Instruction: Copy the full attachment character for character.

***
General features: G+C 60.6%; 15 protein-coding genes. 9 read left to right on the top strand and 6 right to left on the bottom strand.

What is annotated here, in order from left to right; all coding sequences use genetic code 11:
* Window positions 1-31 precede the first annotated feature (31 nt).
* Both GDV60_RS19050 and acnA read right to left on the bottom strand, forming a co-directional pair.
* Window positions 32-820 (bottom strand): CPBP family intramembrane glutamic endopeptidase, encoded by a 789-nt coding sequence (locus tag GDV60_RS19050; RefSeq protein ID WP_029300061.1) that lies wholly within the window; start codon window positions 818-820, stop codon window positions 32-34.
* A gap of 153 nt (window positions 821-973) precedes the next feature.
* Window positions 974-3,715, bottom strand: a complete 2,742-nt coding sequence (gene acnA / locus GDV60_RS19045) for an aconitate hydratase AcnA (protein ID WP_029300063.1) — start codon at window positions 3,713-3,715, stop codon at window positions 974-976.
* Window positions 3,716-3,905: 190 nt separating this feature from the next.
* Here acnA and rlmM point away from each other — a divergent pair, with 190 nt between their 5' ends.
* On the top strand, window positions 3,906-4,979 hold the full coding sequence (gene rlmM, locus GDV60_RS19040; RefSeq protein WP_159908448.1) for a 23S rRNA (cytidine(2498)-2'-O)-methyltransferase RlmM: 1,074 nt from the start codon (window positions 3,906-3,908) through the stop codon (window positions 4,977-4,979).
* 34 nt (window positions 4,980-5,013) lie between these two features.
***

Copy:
General features: G+C 60.6%; 15 protein-coding genes. 9 read left to right on the top strand and 6 right to left on the bottom strand.

What is annotated here, in order from left to right; all coding sequences use genetic code 11:
* Window positions 1-31 precede the first annotated feature (31 nt).
* Both GDV60_RS19050 and acnA read right to left on the bottom strand, forming a co-directional pair.
* Window positions 32-820 (bottom strand): CPBP family intramembrane glutamic endopeptidase, encoded by a 789-nt coding sequence (locus tag GDV60_RS19050; RefSeq protein ID WP_029300061.1) that lies wholly within the window; start codon window positions 818-820, stop codon window positions 32-34.
* A gap of 153 nt (window positions 821-973) precedes the next feature.
* Window positions 974-3,715, bottom strand: a complete 2,742-nt coding sequence (gene acnA / locus GDV60_RS19045) for an aconitate hydratase AcnA (protein ID WP_029300063.1) — start codon at window positions 3,713-3,715, stop codon at window positions 974-976.
* Window positions 3,716-3,905: 190 nt separating this feature from the next.
* Here acnA and rlmM point away from each other — a divergent pair, with 190 nt between their 5' ends.
* On the top strand, window positions 3,906-4,979 hold the full coding sequence (gene rlmM, locus GDV60_RS19040; RefSeq protein WP_159908448.1) for a 23S rRNA (cytidine(2498)-2'-O)-methyltransferase RlmM: 1,074 nt from the start codon (window positions 3,906-3,908) through the stop codon (window positions 4,977-4,979).
* 34 nt (window positions 4,980-5,013) lie between these two features.